She’s into superstitions
Black cats and voodoo dolls
I feel a premonition
That girl’s gonna make me fall

She’s into new sensations
New kicks in the candlelight
She’s got a new addiction
For every day and night

She’ll make you take your clothes off and go dancing in the rain
She’ll make you live her crazy life, but she’ll take away your pain
Like a bullet to your brain, come on!

Ricky Martin, Partial lyrics of “Living A Vida Loca”

 

By the time said song was a hit, the dot-coms were on the up and up, “NASDAQ 10,000 by the end of 2000″…said the pundits! As a result of a backwards market beginning in the mid 1990s with the initial dot-com bubble, it began an avalanche of expectations a “company” is supposed to be after the 20th Century. Double-digit growth, ensure you got seed funding from the proper VC firms at the right time and like a good comedian, you time your offering at best market value like a good laugh. Years later, Silicon Valley was still Living the Crazy Life; it has lead into a really strange phenomena in the San Francisco Bay Area. In the last couple of years, the housing “demand” is so high, that one suburban house, a ranch, 1,000 sq ft; less than an acre property to be sold for literally a cool million. A house that burned down could be sold for that same amount of cash. Who in the hell could think a small plot of land could be priced so out of whack even for the largest metros in the country? Is there that many Steve Jobs out there with Reality Distortion Fields?

Heads of big VC firms are living a crazy and rich life too; with really out of whack economic views. And any startup that would compete against Facebook alike are probably falling through the cracks. Our employment numbers, to me needs to be seen in a skeptical lens. Are there people who have given up work? If so they are not counted. Has anyone that’s a normal minded person ever got through the first interview process at Google? Has anyone called out the discriminatory process at big tech companies they like to call “hiring seminars”? Has the industry listened to Bill Gates and the late Steve Jobs and only would hire “the great” people, which are one and a million, or even more? Has the industry written off people because they are not “good enough”? Why does an industry have to be so reliant on coding? Why are people not redefining a corporate monopoly that is far from what AT&T was 35 years ago – and why are people comparing the software and services of the IT sector to what was a “regulated monopoly” of the phone company?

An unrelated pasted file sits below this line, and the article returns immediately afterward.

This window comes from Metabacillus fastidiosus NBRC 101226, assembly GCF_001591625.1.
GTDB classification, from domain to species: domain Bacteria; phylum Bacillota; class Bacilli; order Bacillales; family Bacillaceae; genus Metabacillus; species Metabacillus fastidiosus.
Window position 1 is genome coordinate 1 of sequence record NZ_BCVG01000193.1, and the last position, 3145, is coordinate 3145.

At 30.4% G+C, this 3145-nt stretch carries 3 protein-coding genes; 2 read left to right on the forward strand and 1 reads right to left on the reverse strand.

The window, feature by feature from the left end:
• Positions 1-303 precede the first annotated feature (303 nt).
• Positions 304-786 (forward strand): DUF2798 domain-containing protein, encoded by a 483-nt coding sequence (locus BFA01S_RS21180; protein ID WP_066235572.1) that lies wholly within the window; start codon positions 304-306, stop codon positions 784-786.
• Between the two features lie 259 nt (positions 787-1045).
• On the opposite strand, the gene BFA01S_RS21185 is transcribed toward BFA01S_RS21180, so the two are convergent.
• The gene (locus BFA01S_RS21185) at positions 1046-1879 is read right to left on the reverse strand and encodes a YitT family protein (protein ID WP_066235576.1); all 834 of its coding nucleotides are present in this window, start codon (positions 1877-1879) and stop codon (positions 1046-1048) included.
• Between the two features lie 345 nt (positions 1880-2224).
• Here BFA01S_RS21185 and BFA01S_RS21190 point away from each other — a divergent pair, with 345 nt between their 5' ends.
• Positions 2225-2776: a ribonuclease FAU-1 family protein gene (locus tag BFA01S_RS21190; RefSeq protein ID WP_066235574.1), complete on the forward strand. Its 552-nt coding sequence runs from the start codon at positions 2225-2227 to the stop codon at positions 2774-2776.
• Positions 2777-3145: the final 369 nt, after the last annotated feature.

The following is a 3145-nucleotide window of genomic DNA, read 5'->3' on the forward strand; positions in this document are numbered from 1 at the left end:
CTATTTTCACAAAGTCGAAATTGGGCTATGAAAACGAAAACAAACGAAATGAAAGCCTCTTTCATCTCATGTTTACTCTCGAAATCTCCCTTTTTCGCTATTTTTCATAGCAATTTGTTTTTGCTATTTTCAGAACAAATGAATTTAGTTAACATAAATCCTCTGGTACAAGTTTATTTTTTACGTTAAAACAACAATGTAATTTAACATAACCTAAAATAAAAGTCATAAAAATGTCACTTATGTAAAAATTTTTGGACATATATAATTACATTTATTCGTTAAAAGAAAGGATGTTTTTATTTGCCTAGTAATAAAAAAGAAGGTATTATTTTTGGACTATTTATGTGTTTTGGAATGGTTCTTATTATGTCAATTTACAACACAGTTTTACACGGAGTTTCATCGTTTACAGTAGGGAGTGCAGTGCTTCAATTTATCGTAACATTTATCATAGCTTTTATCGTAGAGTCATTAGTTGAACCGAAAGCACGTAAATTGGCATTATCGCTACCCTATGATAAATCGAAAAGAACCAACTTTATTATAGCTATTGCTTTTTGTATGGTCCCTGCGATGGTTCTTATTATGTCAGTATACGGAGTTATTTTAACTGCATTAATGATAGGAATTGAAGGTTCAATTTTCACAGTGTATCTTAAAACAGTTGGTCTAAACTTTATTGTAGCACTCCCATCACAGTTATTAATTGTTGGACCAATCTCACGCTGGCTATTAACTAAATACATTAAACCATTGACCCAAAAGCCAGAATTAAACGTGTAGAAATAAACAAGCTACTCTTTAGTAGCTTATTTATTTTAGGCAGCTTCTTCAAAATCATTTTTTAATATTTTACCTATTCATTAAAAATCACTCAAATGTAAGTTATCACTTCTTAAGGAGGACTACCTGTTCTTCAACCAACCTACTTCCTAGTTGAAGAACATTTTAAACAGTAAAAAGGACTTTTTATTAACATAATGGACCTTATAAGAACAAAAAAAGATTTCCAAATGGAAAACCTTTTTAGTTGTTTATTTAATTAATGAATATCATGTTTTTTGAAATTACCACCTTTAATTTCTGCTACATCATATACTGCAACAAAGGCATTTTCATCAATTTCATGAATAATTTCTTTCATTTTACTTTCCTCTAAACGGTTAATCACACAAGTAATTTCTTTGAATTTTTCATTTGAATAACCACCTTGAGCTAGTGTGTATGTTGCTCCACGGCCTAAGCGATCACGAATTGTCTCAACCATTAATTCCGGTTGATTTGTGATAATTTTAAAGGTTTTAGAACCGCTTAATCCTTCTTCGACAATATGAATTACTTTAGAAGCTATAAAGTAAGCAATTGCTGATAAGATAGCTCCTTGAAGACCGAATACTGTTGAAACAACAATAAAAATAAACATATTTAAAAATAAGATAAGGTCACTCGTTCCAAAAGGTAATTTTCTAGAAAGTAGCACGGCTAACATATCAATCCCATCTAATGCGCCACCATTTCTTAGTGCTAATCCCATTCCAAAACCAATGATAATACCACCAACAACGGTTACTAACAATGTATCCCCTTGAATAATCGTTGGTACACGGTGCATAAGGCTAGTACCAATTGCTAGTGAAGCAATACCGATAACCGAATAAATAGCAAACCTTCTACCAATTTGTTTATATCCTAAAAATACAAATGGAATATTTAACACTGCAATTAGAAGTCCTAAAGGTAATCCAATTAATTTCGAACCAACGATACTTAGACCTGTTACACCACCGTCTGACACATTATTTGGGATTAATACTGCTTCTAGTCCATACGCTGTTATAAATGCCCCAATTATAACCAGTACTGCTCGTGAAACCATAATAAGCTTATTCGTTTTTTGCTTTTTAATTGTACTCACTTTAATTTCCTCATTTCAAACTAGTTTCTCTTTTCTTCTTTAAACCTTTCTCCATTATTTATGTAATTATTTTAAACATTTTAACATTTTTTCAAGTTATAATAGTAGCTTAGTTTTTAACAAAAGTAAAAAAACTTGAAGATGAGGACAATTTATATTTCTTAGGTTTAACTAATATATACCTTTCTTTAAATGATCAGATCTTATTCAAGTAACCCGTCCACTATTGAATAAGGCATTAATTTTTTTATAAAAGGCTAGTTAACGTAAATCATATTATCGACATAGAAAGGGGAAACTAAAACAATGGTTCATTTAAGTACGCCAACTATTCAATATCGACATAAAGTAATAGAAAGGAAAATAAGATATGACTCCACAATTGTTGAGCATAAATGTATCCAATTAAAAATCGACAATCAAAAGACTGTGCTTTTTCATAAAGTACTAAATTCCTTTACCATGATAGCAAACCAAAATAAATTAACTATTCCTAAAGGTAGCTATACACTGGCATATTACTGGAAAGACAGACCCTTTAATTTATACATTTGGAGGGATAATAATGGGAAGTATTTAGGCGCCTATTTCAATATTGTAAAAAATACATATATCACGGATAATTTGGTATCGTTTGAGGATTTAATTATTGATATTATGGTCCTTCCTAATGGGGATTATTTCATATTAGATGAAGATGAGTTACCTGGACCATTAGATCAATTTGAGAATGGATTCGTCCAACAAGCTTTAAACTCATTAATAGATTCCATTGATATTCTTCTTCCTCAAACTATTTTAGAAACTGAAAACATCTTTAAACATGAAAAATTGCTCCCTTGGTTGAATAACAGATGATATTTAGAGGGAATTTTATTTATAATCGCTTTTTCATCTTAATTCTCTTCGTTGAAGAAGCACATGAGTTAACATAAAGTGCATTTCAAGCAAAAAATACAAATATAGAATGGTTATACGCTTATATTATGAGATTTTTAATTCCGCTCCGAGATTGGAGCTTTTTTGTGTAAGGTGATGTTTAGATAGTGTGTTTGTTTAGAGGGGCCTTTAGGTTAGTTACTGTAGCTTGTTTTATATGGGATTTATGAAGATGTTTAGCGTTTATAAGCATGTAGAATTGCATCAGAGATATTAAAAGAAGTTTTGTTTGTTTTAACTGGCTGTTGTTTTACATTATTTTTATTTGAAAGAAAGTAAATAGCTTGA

Oh right, I shouldn’t be asking questions, I am supposed to jam like it’s 1999 and just sing some Ricky Martin to waive-off the concerns of this out of control marketplace.

This is where I feel “group-think”, the speaking the verses out of the political bible of libertarians, social liberal/limited government, as well as the extreme capitalists who perhaps pray to the Gordon Gecko character 30+ years later, as well as the highly technical people have taken over an economy based on philosophy and not on real-world, and concrete business practices or norms that was “it was always done that way” for generations, centuries and millennia before. I mean c’mon Alexander Graham Bell didn’t go to a VC firm to consider marketing his invention. Nor did Grey, Kellogg or Western Electric who then marketed his own invention.

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21st Century Capitalism: Those Damned Venture Capital Firms!

Continued fact-finding search if a capitalistic America disappeared when Al Gore “invented the Internet”

It was the culture of consumerism, disposable income, and the legitimization of companies hoarding cash, and following an ethos of a fictional character in a 1987 flick, Wall Street, “greed, for a lack of a better word, is good”. A recession began a couple months before that movie’s release after Black Monday, where the Dow Industrials lost 22% on an intraday basis, and never saw record highs for at least a few years.